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Retired Police Officer arrested for attempted smuggling of rare Gold Antiquities

June 8, 2012

A police officer displays the wreath of gold oak leaves and acorns, and the gold arm band carved with snake heads at the ends date from roughly th 4th century BC in Thessaloniki on Friday June 8, 2012. (Nikolas Giakoumidis/Associated Press).

Greek authorities have arrested two men, one a retired police officer, on charges they attempted to smuggle 4th century BC golden artifacts, according to the Associated Press.

The suspects were stopped by highway police near the village of Asprovalta, some 40 kilometers (25 miles) east of Thessaloniki late Thursday. Officers, who were working on a tip that the house painter might be trafficking in antiquities, found the 4th century B.C. artifacts in a shoebox under the passenger seat.

The wreath was a rare and valuable find, said Nikos Dimitriadis, head of the Thessaloniki police antiquities theft section.

A police officer displays a 4th century BC gold wreath confiscated from two alleged smugglers. The wreath weighs 2.2 pounds. (Nikolas Giakoumidis/Associated Press).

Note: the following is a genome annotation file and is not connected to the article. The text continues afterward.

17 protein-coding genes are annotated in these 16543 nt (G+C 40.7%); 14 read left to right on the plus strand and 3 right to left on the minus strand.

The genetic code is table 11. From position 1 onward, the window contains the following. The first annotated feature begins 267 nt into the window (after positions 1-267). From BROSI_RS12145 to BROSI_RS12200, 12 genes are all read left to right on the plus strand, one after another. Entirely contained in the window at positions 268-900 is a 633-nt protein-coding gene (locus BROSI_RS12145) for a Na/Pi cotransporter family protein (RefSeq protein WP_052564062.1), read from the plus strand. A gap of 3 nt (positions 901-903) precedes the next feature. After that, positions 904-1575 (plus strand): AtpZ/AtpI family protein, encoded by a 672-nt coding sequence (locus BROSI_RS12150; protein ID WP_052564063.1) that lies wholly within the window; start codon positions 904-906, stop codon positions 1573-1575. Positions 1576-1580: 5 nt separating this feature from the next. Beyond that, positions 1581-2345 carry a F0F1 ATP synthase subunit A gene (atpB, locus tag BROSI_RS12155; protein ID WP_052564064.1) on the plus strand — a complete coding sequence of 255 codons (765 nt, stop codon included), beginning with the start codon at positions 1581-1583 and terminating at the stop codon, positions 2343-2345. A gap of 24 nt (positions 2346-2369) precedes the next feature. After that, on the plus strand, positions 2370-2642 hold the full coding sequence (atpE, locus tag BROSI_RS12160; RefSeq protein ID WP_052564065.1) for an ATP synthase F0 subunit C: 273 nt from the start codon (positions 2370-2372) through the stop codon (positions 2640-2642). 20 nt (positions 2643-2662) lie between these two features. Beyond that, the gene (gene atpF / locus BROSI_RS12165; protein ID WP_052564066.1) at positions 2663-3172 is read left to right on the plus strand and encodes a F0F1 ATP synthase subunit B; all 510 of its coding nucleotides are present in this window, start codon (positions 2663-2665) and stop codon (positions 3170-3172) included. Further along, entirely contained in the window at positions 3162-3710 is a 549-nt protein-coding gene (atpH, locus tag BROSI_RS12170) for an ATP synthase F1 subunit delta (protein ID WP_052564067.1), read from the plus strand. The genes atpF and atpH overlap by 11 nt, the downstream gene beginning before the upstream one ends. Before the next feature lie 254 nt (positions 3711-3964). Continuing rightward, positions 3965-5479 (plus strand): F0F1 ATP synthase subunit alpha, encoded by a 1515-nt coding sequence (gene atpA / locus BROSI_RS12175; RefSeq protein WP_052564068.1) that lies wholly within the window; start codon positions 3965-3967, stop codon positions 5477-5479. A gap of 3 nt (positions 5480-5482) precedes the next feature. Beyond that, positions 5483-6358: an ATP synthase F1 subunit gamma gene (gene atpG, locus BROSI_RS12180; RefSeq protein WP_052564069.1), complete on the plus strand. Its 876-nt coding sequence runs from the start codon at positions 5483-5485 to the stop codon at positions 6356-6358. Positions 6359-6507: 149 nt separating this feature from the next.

Police said the 41-year-old house painter had been trying to sell the finds for several hundred thousand euros. They said he claimed to have received them from an acquaintance in his hometown of Komotini, nearly 300 kilometers (190 miles) east of Thessaloniki.

The precise location where the wreath and armband were found was not immediately clear.

Several golden wreaths have been found in Macedonia and Thrace, with the most impressive coming from royal tombs in Vergina, west of Thessaloniki, that have been linked with the family of the 4th century B.C. warrior king Alexander the Great.

An archaeologist who saw pictures of the wreath said it was a much plainer version than those from Vergina, and would likely have been buried with a rich Macedonian.

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